I’m going to Hebron with an interfaith delegation of the Christian Peacemaking Team because my rabbi asked me. Linda Holtzman loves that sort of thing—working with Christians, Muslims, Buddhists, Sikhs, Animists—and she’s consistently challenged the Jewish establishment’s positions on Israeli policy from the pulpit and the street. Rabbi Linda’s an ethical powerhouse, unpretentiously brave and buoyant, and she’s known me for years and can talk me into pretty much anything, but frankly, this trip was a stretch.
The Christian Peacemaking Team grew out of a coalition of historic peace churches, such as Mennonites and The Church of the Brethren, who wanted to find a way to respond to the many U.S. funded “low-level” conflicts around the world—in Central America, Haiti, and Palestine and “stand in front of the weapons and encourage less violent ways for change to happen” As of Summer 2015, full-time CPT staff are based in Palestine, Columbia, Iraqi Kurdistan, and Nigeria, well as Canada where they work in solidarity with aboriginal tribes to resist corporate land-grabs. Their July convention focused on water rights; it was held in Detroit. Delegations travel to these places for two weeks to strengthen CPT’s work and to go home and tell its story. As far as I know, this is the first time Jews have joined a CPT delegation.
I’d gone to Israel a few times in the past twenty years to research my novels, but never as part of a delegation. Sometimes I call myself a Buber-style Cultural Zionist, and sometimes I identify as an Anarcho-Bundist. Like many writers, I like to think I chew ideologies with my mouth open; I like to see what I’m eating, and I hope I know better than to swallow. As you can imagine, I have a resistance to groups and itineraries. I don’t like being told where to go and actively resist being told what to think. But to put it more starkly and specifically, I hesitated going on the Christian Peacemaking Team delegation because of my Christian Problem.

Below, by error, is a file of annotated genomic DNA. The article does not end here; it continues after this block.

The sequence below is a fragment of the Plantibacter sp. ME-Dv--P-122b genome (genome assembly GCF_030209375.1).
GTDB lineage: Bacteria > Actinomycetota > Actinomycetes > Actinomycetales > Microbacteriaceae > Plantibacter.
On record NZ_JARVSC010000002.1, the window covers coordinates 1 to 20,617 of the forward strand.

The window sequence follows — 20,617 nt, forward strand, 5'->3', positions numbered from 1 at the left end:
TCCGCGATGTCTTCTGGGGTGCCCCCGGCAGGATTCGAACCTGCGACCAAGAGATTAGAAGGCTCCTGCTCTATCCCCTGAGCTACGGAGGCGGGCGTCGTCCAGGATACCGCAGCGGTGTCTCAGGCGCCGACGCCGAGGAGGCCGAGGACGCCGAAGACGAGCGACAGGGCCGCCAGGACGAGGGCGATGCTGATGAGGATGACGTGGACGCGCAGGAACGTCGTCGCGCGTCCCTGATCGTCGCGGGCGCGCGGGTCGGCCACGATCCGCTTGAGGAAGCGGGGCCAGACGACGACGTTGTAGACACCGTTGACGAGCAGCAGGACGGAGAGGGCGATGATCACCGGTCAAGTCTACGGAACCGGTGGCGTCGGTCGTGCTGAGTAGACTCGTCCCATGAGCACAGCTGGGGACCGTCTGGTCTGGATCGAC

I’m sure that the Mennonites who staff the CPT’s Palestine office know far more than I do about Israel and Palestine. Yet they speak with a serenity I find unnerving, and it fires up my paranoid synapses in ways that I know are completely unfair. Do they see themselves as cleaning up a mess that Jews have made? Where is the ambivalence and the wrestling? I don’t see these people break into a sweat. Why do they keep talking about “witnessing” and use words like “hope”? Who in their right mind would use a word like hope that about the region, let alone where we’ll be spending most of our time, Hebron?
Hebron is an ancient city, believed to be the site of the Tomb of the Patriarchs (and Matriarchs) which is, of course, sacred to both Jews and Muslims, and both populations have roots there. I’ve been reading Menachem Klein’s excellent Lives in Common, and he considers the relative peace and neighborly relations of the late Ottoman period, the effect of Zionism and burgeoning Arab resistance, the 1929 massacre of Jews by Arabs during a nationalist uprising, and the vengeance of the Jewish settlers after the territory was captured by Israel during the ’67 war, most fatally Baruch Goldstein who massacred Palestinian worshippers at the Tomb of the Patriarchs in 1994. Now, Hebron is a flash-point, a place where the Israeli occupation takes its most brutal forms.
So hope? Not bloody likely. At least not for me. I can feel despair and anger, I can feel outrage at the settlements, but can’t extend that simple outrage to the entire Zionist project in all of its manifestations since the first Russian Jews landed in Jaffa in 1881. Who were those crazy men and women? Imperialists? The term implies they represented an empire. Ah, face it: an accurate term is settler. And then I double back and wonder if Jews have a right to return to a city like Hebron where they were dispossessed eighty years ago, but then do Palestinians have a right to return to a city like Haifa where they were dispossessed seventy-seven years ago? I’ve talked about this sort of stuff with Rabbi Linda, and she said it was all the more reason to come along and take those contradictions with me.